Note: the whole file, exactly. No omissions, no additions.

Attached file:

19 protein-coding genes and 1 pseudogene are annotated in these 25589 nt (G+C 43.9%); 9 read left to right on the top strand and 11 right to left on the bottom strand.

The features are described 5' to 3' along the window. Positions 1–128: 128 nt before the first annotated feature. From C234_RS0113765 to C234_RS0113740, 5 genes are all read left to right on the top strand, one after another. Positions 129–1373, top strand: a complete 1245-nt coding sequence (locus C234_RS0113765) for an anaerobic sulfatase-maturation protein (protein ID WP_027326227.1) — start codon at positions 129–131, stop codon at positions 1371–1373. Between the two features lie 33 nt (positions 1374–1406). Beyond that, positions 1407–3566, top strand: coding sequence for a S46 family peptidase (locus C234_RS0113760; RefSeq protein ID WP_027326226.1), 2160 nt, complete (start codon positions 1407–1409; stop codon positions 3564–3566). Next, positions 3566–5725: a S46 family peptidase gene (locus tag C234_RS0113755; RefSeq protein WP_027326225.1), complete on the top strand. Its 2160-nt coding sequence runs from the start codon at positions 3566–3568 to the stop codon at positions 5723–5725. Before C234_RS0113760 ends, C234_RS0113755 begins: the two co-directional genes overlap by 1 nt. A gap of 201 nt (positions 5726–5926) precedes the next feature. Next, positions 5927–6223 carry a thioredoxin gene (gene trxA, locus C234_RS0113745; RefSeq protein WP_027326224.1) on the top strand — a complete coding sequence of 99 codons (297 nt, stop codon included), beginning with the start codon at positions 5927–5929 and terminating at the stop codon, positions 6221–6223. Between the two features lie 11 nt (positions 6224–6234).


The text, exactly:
19 protein-coding genes and 1 pseudogene are annotated in these 25589 nt (G+C 43.9%); 9 read left to right on the top strand and 11 right to left on the bottom strand.

The features are described 5' to 3' along the window. Positions 1–128: 128 nt before the first annotated feature. From C234_RS0113765 to C234_RS0113740, 5 genes are all read left to right on the top strand, one after another. Positions 129–1373, top strand: a complete 1245-nt coding sequence (locus C234_RS0113765) for an anaerobic sulfatase-maturation protein (protein ID WP_027326227.1) — start codon at positions 129–131, stop codon at positions 1371–1373. Between the two features lie 33 nt (positions 1374–1406). Beyond that, positions 1407–3566, top strand: coding sequence for a S46 family peptidase (locus C234_RS0113760; RefSeq protein ID WP_027326226.1), 2160 nt, complete (start codon positions 1407–1409; stop codon positions 3564–3566). Next, positions 3566–5725: a S46 family peptidase gene (locus tag C234_RS0113755; RefSeq protein WP_027326225.1), complete on the top strand. Its 2160-nt coding sequence runs from the start codon at positions 3566–3568 to the stop codon at positions 5723–5725. Before C234_RS0113760 ends, C234_RS0113755 begins: the two co-directional genes overlap by 1 nt. A gap of 201 nt (positions 5726–5926) precedes the next feature. Next, positions 5927–6223 carry a thioredoxin gene (gene trxA, locus C234_RS0113745; RefSeq protein WP_027326224.1) on the top strand — a complete coding sequence of 99 codons (297 nt, stop codon included), beginning with the start codon at positions 5927–5929 and terminating at the stop codon, positions 6221–6223. Between the two features lie 11 nt (positions 6224–6234).